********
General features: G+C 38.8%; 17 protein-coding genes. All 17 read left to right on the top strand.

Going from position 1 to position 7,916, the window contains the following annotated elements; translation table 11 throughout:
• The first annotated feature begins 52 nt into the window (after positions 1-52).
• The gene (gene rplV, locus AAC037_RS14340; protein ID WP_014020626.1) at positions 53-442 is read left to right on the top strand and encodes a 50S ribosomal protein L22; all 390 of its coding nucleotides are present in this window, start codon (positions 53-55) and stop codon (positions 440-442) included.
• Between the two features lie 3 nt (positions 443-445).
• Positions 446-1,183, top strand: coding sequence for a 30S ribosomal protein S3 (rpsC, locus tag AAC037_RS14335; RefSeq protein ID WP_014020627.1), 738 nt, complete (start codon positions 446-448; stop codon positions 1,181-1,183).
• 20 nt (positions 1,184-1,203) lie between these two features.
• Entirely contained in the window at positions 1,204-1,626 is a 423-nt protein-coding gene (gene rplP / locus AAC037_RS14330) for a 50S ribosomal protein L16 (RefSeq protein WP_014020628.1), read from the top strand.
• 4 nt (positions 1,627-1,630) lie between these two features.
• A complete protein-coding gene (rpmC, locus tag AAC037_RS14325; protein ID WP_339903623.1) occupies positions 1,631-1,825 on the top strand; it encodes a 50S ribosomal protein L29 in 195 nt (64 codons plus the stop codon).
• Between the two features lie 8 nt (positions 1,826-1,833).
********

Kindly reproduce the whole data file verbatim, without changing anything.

General features: G+C 38.8%; 17 protein-coding genes. All 17 read left to right on the top strand.

Going from position 1 to position 7,916, the window contains the following annotated elements; translation table 11 throughout:
• The first annotated feature begins 52 nt into the window (after positions 1-52).
• The gene (gene rplV, locus AAC037_RS14340; protein ID WP_014020626.1) at positions 53-442 is read left to right on the top strand and encodes a 50S ribosomal protein L22; all 390 of its coding nucleotides are present in this window, start codon (positions 53-55) and stop codon (positions 440-442) included.
• Between the two features lie 3 nt (positions 443-445).
• Positions 446-1,183, top strand: coding sequence for a 30S ribosomal protein S3 (rpsC, locus tag AAC037_RS14335; RefSeq protein ID WP_014020627.1), 738 nt, complete (start codon positions 446-448; stop codon positions 1,181-1,183).
• 20 nt (positions 1,184-1,203) lie between these two features.
• Entirely contained in the window at positions 1,204-1,626 is a 423-nt protein-coding gene (gene rplP / locus AAC037_RS14330) for a 50S ribosomal protein L16 (RefSeq protein WP_014020628.1), read from the top strand.
• 4 nt (positions 1,627-1,630) lie between these two features.
• A complete protein-coding gene (rpmC, locus tag AAC037_RS14325; protein ID WP_339903623.1) occupies positions 1,631-1,825 on the top strand; it encodes a 50S ribosomal protein L29 in 195 nt (64 codons plus the stop codon).
• Between the two features lie 8 nt (positions 1,826-1,833).